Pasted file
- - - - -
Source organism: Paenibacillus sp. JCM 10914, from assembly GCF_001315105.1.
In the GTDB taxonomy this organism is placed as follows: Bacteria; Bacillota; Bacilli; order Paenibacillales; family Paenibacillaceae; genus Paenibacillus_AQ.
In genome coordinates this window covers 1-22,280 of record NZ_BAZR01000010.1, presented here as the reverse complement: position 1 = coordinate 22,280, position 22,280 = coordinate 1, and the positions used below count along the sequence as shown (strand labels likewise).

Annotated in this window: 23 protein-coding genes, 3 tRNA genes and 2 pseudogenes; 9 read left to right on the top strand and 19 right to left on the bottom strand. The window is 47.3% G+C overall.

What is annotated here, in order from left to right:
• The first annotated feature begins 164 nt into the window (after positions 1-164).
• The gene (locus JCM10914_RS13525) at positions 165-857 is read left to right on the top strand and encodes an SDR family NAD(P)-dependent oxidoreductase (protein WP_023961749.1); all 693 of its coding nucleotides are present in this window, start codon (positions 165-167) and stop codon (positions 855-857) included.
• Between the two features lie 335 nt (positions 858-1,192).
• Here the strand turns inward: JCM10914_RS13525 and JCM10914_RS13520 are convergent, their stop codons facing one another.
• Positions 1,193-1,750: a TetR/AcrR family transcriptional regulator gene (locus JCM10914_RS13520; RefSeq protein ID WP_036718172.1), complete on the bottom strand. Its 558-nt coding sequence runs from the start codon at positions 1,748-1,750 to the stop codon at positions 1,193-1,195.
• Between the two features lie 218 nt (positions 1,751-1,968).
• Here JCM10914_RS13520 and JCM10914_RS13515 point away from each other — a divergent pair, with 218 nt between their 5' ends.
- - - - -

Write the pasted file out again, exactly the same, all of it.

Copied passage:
Source organism: Paenibacillus sp. JCM 10914, from assembly GCF_001315105.1.
In the GTDB taxonomy this organism is placed as follows: Bacteria; Bacillota; Bacilli; order Paenibacillales; family Paenibacillaceae; genus Paenibacillus_AQ.
In genome coordinates this window covers 1-22,280 of record NZ_BAZR01000010.1, presented here as the reverse complement: position 1 = coordinate 22,280, position 22,280 = coordinate 1, and the positions used below count along the sequence as shown (strand labels likewise).

Annotated in this window: 23 protein-coding genes, 3 tRNA genes and 2 pseudogenes; 9 read left to right on the top strand and 19 right to left on the bottom strand. The window is 47.3% G+C overall.

What is annotated here, in order from left to right:
• The first annotated feature begins 164 nt into the window (after positions 1-164).
• The gene (locus JCM10914_RS13525) at positions 165-857 is read left to right on the top strand and encodes an SDR family NAD(P)-dependent oxidoreductase (protein WP_023961749.1); all 693 of its coding nucleotides are present in this window, start codon (positions 165-167) and stop codon (positions 855-857) included.
• Between the two features lie 335 nt (positions 858-1,192).
• Here the strand turns inward: JCM10914_RS13525 and JCM10914_RS13520 are convergent, their stop codons facing one another.
• Positions 1,193-1,750: a TetR/AcrR family transcriptional regulator gene (locus JCM10914_RS13520; RefSeq protein ID WP_036718172.1), complete on the bottom strand. Its 558-nt coding sequence runs from the start codon at positions 1,748-1,750 to the stop codon at positions 1,193-1,195.
• Between the two features lie 218 nt (positions 1,751-1,968).
• Here JCM10914_RS13520 and JCM10914_RS13515 point away from each other — a divergent pair, with 218 nt between their 5' ends.